1. What is your overall objective? Is it to provide for retirement? Besides retirement, do you also want to fund the cost of college for your grandkids?

  2. What is your investment horizon? Do you need current income to support retirement?

  3. What is your risk tolerance? In other words, what kind of portfolio would allow you to sleep soundly at night? What would you do if your equity portfolio goes down by 20% in 2007? Will you liquidate or rebalance (i.e. sell some bonds and buy more stocks after the decline)?

  4. Do you have any restrictions as to what you can invest? For example, do you prefer to avoid tobacco and alcohol stocks? If so, then you will need to opt for socially-responsible mutual funds instead.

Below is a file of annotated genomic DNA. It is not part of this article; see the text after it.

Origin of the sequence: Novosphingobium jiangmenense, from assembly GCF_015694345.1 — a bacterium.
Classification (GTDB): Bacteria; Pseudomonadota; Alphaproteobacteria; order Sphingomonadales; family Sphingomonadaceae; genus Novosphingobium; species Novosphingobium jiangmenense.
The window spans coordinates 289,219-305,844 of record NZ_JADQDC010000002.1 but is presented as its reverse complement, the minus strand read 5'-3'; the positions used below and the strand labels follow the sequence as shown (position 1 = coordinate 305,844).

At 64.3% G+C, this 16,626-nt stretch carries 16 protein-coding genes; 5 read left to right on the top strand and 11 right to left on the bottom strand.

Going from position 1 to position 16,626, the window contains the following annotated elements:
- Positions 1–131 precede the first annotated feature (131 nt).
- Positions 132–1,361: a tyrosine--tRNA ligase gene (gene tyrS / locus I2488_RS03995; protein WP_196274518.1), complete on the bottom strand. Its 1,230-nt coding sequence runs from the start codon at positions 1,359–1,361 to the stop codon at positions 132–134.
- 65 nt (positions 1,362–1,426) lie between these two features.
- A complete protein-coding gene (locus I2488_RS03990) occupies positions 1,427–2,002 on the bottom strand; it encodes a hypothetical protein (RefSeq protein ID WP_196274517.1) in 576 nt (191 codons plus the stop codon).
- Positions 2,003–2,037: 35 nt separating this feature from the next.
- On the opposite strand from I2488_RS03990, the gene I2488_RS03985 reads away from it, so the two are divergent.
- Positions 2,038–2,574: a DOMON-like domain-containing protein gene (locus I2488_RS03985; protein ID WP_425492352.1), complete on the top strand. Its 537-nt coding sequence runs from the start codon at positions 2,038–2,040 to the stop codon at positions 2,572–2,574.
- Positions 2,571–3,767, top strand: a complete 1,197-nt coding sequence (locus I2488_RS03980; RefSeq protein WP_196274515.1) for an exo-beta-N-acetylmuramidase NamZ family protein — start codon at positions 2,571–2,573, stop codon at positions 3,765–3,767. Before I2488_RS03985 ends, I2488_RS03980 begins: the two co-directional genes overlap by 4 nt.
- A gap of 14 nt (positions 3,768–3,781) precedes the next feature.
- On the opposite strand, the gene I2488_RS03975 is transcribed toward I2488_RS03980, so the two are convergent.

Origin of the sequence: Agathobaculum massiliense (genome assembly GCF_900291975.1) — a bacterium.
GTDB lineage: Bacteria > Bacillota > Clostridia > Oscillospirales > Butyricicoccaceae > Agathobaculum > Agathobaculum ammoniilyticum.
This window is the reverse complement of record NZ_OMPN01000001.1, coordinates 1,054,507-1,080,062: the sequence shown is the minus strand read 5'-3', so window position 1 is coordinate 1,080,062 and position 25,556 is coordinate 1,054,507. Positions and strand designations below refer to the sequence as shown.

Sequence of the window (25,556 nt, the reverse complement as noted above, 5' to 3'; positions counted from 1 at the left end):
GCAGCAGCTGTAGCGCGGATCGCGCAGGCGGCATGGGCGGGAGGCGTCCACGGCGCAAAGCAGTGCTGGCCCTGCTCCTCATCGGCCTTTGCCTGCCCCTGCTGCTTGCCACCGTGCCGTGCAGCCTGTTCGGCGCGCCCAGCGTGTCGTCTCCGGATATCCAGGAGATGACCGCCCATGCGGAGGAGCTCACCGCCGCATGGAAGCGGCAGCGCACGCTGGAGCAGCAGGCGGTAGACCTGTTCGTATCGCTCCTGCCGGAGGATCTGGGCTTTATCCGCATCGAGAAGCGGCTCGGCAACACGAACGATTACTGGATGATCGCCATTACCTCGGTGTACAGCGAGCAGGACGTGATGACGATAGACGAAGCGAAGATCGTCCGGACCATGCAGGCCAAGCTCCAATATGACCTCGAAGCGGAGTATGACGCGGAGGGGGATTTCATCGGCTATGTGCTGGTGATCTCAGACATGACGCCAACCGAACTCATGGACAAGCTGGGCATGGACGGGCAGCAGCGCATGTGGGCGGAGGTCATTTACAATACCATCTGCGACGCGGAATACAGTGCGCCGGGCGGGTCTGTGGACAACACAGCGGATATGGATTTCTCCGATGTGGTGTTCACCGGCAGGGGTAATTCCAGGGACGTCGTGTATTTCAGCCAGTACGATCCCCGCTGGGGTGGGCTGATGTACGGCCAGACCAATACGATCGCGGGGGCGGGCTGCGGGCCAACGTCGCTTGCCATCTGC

For those subscribers who have not had a chance to work on their asset allocations (it should be noted that a proportionally high amount of funds in 401(k)s are invested in money market funds, especially after the 2000 to 2002 bear market), I encourage you to make it a priority next year. Or better yet, make this as one of your New Year's resolutions. For many subscribers, it may just be as simple as finding three or four different fund vehicles and then allocate your money between them in the appropriate manner. The aim is to find low-cost, simplistic, low-turnover, stable, funds with broad diversification and representation of the investable universe. Based on my experience, the Vanguard fund family fits this bill perfectly.